The second half of Greenleaf’s season two starts up on OWN Aug. 15, and creator Craig Wright promises explosives for the Memphis megachurch. The first half set up serious conflicts — between Grace and Mac, and Charity and Kevin — and the second half will reveal “the fallout of those explosions,” said Wright.
Oprah Winfrey is an executive producer, and plays blues joint owner Mavis McCready. Wright says Winfrey pushes him to make scenes “rougher and deeper.
“She wants juicy, meaty stuff to play,” he added.
Before the TV work hit, Wright ran a church in St. Paul, Minn. He said Winfrey was keen to explore the goings-on of a megachurch. “I’ve learned to trust Oprah,” he said. “When she says it’s gonna be OK, it’s gonna be OK.”
And DuckTales is gonna be OK on Disney XD. Like the original, the reboot features Scrooge McDuck, grandnephews Huey, Dewey and Louie, and Donald Duck, too. Co-producer Francisco Angones says the ideal Duck-Tales team member balances respect for the show’s heritage and a desire to take it in new directions. “They’re so insanely excited to work on DuckTales,” he said, “and so horribly horrified to mess it up.”
A whiteboard at show headquarters reads, “DuckTales Must Be Great.” Angones mentioned that part of the theme song —about solving a mystery and rewriting history — popped up in his wedding vows.
The voice cast includes Danny Pudi and Bobby Moynihan. The producers promise a lively family comedy. “We make sure we create a feeling in you when you watch that you had when you were a kid,” executive producer Matt Youngberg said.
And the final season of AMC’s Halt and Catch Fire, starting up Aug. 19, may bring viewers back to kidhood too. It depicts the “dawn of search” in the early ’90s, according to creators Christopher Cantwell and Christopher Rogers. “Season four is about the characters arriving at the future they worked very hard to create,” said Rogers. “They’re asking, is this what we hoped for?”
Charlie Collier, AMC and SundanceTV president/general manager, talked about the “rewarding evolution” of Halt from computer drama spec script to critical darling. “It’s something that we’re really proud of,” he said.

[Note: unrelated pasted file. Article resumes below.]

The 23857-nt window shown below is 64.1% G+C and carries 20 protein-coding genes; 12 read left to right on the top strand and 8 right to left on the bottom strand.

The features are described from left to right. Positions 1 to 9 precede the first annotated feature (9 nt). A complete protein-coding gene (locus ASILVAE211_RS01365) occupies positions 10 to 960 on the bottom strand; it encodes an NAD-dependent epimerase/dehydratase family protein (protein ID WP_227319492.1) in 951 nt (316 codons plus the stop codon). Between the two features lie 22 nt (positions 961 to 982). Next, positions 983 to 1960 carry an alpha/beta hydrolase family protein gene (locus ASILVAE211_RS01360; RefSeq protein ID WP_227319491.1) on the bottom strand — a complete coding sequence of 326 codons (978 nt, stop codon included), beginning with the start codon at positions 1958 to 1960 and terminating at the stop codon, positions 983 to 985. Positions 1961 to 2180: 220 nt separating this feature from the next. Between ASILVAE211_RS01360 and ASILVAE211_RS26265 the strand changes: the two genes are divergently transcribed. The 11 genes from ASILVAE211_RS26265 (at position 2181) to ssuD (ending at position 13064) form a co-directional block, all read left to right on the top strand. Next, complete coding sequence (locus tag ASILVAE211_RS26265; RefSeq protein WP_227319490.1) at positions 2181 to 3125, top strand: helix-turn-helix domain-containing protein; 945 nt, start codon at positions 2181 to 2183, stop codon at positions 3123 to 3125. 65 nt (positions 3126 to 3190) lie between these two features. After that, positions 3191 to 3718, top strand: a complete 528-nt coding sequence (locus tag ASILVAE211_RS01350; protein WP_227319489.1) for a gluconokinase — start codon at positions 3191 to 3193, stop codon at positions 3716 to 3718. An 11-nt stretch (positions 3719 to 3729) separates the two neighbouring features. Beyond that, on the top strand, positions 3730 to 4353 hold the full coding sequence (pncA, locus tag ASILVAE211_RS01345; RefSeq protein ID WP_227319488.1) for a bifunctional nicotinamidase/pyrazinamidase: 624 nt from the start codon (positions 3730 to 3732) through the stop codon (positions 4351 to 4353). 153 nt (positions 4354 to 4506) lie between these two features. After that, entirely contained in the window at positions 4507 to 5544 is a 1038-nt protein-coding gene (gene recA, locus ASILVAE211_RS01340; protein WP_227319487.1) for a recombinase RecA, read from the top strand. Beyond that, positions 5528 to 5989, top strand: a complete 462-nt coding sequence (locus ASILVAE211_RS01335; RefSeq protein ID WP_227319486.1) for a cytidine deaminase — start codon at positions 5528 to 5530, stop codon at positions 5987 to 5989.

The season is full of recognizable early ’90s music, including Hole, Pavement and The Breeders. “They’re songs we both loved as children of the ’80s who reached musical maturity in the ’90s,” Rogers said.
“The Chris’s,” as Collier calls them, don’t know what they’ll do after Halt. For premiere night, they’ll be at the fourth birthday party for Cantwell’s son. With a Justice League theme, the boys will dress up as superheroes, with Cantwell as a villain. A Jedi robe and ski goggles will be part of his costume. “It’s still a work in progress,” Cantwell admitted.
Rogers sees possibilities. “That’s our new show!” he quipped.
Michael Malone, senior content producer at B+C/Multichannel News, covers network programming, including entertainment, news and sports on broadcast, cable and streaming; and local broadcast television. He hosts the podcasts Busted Pilot, about what’s new in television, and Series Business, a chat with the creator of a new program, and writes the column “The Watchman.” He joined B+C in 2005. His journalism has also appeared in The New York Times, The Philadelphia Inquirer, Playboy and New York magazine.
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